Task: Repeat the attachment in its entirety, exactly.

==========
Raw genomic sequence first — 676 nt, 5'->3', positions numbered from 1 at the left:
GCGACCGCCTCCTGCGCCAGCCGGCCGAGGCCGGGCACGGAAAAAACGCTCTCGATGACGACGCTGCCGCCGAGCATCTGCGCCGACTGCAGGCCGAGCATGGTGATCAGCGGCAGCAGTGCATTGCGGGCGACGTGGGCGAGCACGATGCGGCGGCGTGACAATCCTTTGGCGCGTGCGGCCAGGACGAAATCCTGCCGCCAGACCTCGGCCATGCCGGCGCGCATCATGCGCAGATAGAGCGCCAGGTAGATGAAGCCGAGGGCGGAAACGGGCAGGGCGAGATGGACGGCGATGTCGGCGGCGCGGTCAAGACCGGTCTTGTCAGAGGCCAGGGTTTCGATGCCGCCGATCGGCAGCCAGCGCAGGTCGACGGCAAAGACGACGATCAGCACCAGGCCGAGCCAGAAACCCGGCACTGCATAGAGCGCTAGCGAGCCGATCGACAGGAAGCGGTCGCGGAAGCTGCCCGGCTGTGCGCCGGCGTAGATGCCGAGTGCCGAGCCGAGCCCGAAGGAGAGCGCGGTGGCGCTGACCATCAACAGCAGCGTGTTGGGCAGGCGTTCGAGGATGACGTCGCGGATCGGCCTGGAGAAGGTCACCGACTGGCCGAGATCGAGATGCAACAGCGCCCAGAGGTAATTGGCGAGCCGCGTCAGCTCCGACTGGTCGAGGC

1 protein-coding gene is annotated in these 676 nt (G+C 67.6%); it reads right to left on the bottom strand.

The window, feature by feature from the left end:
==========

Raw genomic sequence first — 676 nt, 5'->3', positions numbered from 1 at the left:
GCGACCGCCTCCTGCGCCAGCCGGCCGAGGCCGGGCACGGAAAAAACGCTCTCGATGACGACGCTGCCGCCGAGCATCTGCGCCGACTGCAGGCCGAGCATGGTGATCAGCGGCAGCAGTGCATTGCGGGCGACGTGGGCGAGCACGATGCGGCGGCGTGACAATCCTTTGGCGCGTGCGGCCAGGACGAAATCCTGCCGCCAGACCTCGGCCATGCCGGCGCGCATCATGCGCAGATAGAGCGCCAGGTAGATGAAGCCGAGGGCGGAAACGGGCAGGGCGAGATGGACGGCGATGTCGGCGGCGCGGTCAAGACCGGTCTTGTCAGAGGCCAGGGTTTCGATGCCGCCGATCGGCAGCCAGCGCAGGTCGACGGCAAAGACGACGATCAGCACCAGGCCGAGCCAGAAACCCGGCACTGCATAGAGCGCTAGCGAGCCGATCGACAGGAAGCGGTCGCGGAAGCTGCCCGGCTGTGCGCCGGCGTAGATGCCGAGTGCCGAGCCGAGCCCGAAGGAGAGCGCGGTGGCGCTGACCATCAACAGCAGCGTGTTGGGCAGGCGTTCGAGGATGACGTCGCGGATCGGCCTGGAGAAGGTCACCGACTGGCCGAGATCGAGATGCAACAGCGCCCAGAGGTAATTGGCGAGCCGCGTCAGCTCCGACTGGTCGAGGC

1 protein-coding gene is annotated in these 676 nt (G+C 67.6%); it reads right to left on the bottom strand.

The window, feature by feature from the left end: